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After moving to Chicago in 1950, his guitar playing earned bookings at blues clubs on Chicago's West Side. Sam recorded for Cobra Records from 1957 to 1959, recording singles including "All Your Love" and "Easy Baby". They did not appear on the record charts, yet they had a profound influence, far beyond Chicago's guitarists and singers. Together with recordings by Otis Rush and Buddy Guy (also Cobra artists), they made a manifesto for a new kind of blues. Around this time Sam also worked briefly with Homesick James Williamson. Sam gained a following before being drafted into the Army. Not a natural soldier, Sam deserted after a couple of weeks' service and was subsequently caught and sentenced to six months imprisonment. He was given a dishonorable discharge on release, but the experience had undermined his confidence and immediate recordings for Mel London's Chief Records lacked the purpose of their predecessors.
In 1963, he gained national attention for his single "Feelin' Good (We're Gonna Boogie)". After successfully touring the US, Britain and Germany, he was signed to Delmark Records in 1967 where he recorded West Side Soul and Black Magic. He also continued performing live and toured with blues harp player Charlie Musselwhite and Sam Lay.
Sam's breakthrough performance was at the Ann Arbor Blues Festival in 1969, which won him many bookings in the U.S. and Europe. His life and career was cut short when he suddenly died of a heart attack in December 1969. He was 32 years old. He was buried in the Restvale Cemetery in Alsip, Illinois. In February 1970, the Butterfield Blues Band played at a benefit concert for Magic Sam, at Fillmore West in San Francisco. Also on the bill were Mike Bloomfield, Elvin Bishop, Charlie Musselwhite and Nick Gravenites.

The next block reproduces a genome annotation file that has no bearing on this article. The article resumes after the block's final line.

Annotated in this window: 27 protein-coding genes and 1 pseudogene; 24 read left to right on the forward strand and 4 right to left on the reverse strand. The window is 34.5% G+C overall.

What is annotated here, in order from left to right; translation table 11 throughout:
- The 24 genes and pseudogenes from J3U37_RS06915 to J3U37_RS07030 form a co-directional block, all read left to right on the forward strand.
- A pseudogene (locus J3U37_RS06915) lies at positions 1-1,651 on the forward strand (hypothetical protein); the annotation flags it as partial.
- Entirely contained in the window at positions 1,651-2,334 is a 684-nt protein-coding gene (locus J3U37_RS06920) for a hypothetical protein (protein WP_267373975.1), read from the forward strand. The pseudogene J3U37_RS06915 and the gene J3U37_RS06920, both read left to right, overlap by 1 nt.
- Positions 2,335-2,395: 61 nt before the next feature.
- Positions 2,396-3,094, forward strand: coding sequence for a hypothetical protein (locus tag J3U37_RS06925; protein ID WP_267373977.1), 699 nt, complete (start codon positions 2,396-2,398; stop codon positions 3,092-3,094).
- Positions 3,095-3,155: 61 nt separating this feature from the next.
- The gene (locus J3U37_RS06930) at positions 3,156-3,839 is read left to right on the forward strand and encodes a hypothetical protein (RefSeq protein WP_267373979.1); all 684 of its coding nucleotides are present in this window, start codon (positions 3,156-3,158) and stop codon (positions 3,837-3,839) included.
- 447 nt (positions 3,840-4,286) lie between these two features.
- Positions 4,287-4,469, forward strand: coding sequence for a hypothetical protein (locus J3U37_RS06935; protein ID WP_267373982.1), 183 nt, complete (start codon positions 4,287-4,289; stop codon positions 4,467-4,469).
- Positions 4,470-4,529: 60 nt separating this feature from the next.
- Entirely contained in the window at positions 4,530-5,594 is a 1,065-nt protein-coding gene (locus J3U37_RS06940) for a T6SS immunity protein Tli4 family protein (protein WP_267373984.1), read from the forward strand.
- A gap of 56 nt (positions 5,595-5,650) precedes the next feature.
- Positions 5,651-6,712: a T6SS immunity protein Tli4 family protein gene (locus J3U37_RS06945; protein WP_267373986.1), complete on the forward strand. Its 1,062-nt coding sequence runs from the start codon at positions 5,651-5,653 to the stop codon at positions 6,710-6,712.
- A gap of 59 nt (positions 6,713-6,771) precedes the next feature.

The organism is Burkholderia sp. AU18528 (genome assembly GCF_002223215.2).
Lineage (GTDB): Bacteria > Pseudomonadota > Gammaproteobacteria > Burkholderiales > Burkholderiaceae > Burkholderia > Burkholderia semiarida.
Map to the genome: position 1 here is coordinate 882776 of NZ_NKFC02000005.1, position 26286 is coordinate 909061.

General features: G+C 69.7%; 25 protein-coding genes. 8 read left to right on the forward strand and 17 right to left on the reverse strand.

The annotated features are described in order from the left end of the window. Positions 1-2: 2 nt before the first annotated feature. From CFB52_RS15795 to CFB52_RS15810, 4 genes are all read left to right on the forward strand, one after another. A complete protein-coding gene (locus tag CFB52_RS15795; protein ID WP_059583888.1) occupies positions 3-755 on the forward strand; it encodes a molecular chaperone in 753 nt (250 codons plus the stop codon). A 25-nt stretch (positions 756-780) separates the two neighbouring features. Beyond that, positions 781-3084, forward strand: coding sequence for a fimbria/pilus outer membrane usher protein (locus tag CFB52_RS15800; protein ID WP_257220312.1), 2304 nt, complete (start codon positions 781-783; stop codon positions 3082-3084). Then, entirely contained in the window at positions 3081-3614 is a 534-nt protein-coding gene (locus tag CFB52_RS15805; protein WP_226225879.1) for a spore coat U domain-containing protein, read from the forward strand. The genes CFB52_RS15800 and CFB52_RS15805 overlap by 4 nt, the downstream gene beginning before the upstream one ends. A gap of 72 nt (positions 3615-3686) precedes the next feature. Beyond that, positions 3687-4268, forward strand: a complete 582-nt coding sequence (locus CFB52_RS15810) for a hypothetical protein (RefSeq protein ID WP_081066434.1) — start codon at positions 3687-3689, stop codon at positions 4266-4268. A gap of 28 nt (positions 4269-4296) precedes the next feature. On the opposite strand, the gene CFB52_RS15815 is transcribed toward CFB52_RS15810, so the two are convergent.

His guitar style, vocals, and songwriting ability have inspired and influenced many blues musicians ever since. In The Blues Brothers, Jake Blues dedicates the band's performance of "Sweet Home Chicago" to the "late, great Magic Sam".
The stage name Magic Sam was devised by Sam's bass player and childhood friend Mack Thompson at Sam's first recording session for Cobra as an approximation of "Maghett Sam". The name Sam was using at the time, Good Rocking Sam, was already being used by another artist.
"Magic Sam had a different guitar sound," said his record producer, Willie Dixon. "Most of the guys were playing the straight 12-bar blues thing, but the harmonies that he carried with the chords was a different thing altogether. This tune "All Your Love", he expressed with such an inspirational feeling with his high voice. You could always tell him, even from his introduction to the music."Wide ThumbClearartFanartBanner User Comments